a number of Americans were also killed
in tne trouble.
Fierce FiSht at Palacio.
At Gomez Palacio the. fighting was
Troops Moved To
Border At Night
Del Rio, Texas. Nov. 22.
Two troops of United States
cavalry, fully equipped, left
San Antonio late yesterday
afternoon on a special train,
one troop to go to Eagle Pass,
one to come here.
All is quiet and a strict
watch Is being kept. From
all reports reaching here, the
trouble seems to be in the in
Troop K, Tnird U. S. cav
alry. Capt. Arthur Thayer in
command, is the troop now at
Del Rio. The troop Is equipped
for a stay of a -month in the
It is understood other itroops
will be sent from Fort Sam
Houston within a day or two,
to do duty along the Mexican
Troop Li, Third cavalry, -went
to Eagle Pass.
that date. San Marcos was one of
Down With Americans.
Reports from Pachuca, according to
the papers, were that Americans were
fleeing because of the attitude of
many Mexicans. Cards reading, "Knl
the Yankees;" 'Down With the Amer
icans," "Kill the Gringoes," "Kill Diaz
and hisx Yankee Friends," were posted
eerywhere throughout vthe city of
Pachuca as early as last Thursday and
Orders bad been issued even then
throughout the country that any
crowd gathering in the street will be
ordered to disperse and If it fails, .the
officer in command will order the
troops to fire.
Fifty soldiers have been sent fron
-Sguascallentes to San Luis Potosl, ic
A dispatch in one of the papers fro.n
Veracruz reports 'the arrest there on
arrival from Merida, Yucatan, of Don
Arturo Ponce and wife, from Merida.
El Diario Del Hogar, an afternoon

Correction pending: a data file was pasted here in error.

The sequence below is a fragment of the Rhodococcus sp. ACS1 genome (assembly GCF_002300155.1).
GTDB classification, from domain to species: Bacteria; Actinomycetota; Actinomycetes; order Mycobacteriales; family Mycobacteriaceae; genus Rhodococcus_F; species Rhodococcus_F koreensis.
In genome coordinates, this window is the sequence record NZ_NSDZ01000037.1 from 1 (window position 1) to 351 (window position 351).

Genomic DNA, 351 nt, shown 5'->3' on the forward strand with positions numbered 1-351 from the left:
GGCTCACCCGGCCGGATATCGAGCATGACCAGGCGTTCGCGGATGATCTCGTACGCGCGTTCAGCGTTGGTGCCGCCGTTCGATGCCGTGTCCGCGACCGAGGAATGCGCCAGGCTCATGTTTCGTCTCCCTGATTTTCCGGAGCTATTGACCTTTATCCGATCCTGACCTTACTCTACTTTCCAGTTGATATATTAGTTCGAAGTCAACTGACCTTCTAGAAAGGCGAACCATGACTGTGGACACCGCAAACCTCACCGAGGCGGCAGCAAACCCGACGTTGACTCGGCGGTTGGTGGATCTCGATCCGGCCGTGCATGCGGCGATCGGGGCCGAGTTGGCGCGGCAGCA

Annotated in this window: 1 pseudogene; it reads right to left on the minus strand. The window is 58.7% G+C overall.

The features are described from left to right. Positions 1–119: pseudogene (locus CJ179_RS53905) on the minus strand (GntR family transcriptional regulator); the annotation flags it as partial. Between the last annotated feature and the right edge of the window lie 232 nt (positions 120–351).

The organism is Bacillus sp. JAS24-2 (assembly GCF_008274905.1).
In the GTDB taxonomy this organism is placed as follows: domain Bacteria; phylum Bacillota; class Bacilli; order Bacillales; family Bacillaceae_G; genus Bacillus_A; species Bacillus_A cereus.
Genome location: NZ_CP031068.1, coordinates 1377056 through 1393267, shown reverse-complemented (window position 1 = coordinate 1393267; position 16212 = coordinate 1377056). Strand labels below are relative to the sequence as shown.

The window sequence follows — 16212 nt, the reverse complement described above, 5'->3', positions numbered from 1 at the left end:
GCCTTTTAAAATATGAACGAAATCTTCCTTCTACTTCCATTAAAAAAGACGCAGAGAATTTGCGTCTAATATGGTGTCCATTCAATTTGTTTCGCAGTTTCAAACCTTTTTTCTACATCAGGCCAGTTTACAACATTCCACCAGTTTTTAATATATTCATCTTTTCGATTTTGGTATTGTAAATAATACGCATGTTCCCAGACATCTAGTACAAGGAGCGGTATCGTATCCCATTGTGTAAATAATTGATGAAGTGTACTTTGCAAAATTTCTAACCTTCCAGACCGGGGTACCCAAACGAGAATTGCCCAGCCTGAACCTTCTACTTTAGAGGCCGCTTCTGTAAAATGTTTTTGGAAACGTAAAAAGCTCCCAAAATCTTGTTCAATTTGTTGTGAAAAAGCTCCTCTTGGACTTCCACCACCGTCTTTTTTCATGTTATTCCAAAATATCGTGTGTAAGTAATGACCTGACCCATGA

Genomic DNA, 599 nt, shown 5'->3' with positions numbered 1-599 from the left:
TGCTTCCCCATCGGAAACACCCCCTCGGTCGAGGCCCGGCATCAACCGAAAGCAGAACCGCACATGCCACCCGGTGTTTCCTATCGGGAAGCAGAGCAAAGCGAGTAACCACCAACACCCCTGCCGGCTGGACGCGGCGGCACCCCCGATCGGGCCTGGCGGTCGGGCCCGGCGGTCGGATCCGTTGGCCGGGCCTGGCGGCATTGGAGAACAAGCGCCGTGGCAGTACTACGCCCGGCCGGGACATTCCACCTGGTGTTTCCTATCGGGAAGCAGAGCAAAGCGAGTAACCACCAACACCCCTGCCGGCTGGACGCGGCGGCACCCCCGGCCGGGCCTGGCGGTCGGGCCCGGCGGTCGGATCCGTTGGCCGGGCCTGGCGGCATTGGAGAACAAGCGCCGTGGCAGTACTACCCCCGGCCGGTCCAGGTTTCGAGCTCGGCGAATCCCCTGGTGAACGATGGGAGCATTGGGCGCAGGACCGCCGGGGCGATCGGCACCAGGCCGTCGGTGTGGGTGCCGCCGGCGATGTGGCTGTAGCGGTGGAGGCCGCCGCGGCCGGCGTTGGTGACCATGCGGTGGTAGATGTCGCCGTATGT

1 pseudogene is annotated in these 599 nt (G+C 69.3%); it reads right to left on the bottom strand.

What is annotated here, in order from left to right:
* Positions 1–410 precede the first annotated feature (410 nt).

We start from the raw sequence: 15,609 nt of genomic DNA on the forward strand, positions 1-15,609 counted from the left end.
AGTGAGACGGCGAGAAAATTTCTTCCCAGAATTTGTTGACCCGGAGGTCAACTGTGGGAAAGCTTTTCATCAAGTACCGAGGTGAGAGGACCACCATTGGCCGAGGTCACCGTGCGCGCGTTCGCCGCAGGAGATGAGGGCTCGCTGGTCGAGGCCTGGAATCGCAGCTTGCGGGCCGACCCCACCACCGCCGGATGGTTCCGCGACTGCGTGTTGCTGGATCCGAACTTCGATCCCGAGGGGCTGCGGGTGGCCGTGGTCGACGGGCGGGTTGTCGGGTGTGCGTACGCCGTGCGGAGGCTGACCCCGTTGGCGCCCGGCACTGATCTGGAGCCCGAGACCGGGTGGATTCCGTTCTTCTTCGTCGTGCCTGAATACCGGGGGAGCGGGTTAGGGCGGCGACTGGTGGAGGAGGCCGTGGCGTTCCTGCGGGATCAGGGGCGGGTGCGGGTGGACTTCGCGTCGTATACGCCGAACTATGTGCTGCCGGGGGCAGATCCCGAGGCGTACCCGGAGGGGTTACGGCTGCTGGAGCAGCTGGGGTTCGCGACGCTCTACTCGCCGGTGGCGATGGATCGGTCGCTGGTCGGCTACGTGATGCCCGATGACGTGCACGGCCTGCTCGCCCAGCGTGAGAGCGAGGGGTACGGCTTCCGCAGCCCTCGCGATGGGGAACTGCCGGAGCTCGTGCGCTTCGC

newspaper, has been closed down by
the authorities and Filomeno Mata. the
editor, placed in Belem. This paper
has taken an active interest in the ro
cent demonstrations in Mexico City-,
and is said to have done much to ii
flame the minds of the ignorant class.
OF F! PJlSfl
fiercest, the revolutionists and rurales
engaging in a hand to hand conflict
in the streets of Gomez. There are
comparatively few federal troops sta
tioned there, and it is thought that
this point was selected as the best to
start the -trouble. The fighting started
as early as 2 a. m. Monday and con
tinued until the rurales overpowered
tne revolutionistsand drove them into
the hills with their dead and wounded.
Twenty of the revolutionists were
killed, according to the returning
Americans, and seven of the rurales
met death in the conflict. How many
more were killed is not known, as the
fleeing insurgents were seen to be
carrying their dead with them.
There are said to be 600 revolution
ists in the hills surrounding Gomez
and they -are gathering tnere from
the cotton mills and plantations, where
thev feeling is unusually strong against
the' government. The recruits to the
ranks of the anti-government forces
are flocking to Join the insurgents.
This district is tne richest manufac
turing district in northern Mexico and
the revolutionists are expecting to
gain their greatest strength a. the
nortnern zone there.
31ndra In Revolt.
Madera, Chihuahua, is also reported
to be in the hands of the revolution
ists. Troops were sent from Chihua
hua to quell the disturbances, but on
the way from Chihuahua 25 of the
160 troops deserted to the enemy and
when the remaining troops arrived at
Madera, tne entire force joined the
ranks of the insurgents, who are now
in possession of the town, the return
ing Americans say.
At Guadalajara the riots of two
weeks ago have not been repeated, but
the strain is tene, Americans from
there say. i
The governor's palace is fortified
with three machine guns and a force
of rurales and federal troops, who have
completely surrounded tne home of
governor MigueJ Ahumada.
The miltary forces in Guadalajara
consist of two regiments of federal
troops, one and one-half regiments of
state troopa and a detachment of ru
rales. Governor Ahumada's secretary
has stated to A.mericans that the gov
ernor was ready for the demonstration
which was expected and would give a
good account of himself. He is placing
little dependence upon the state troops,
who are expected to go over to the
revolutionary side as soon as the fight
ing becomes general. The federal
troops are being depended upon, to
gether with the rurales, to protect the
city. ' It was reported Sunday that a
force was gathering at San Marcos
and Sayula. near Guadalajara. to
march on the town and take It for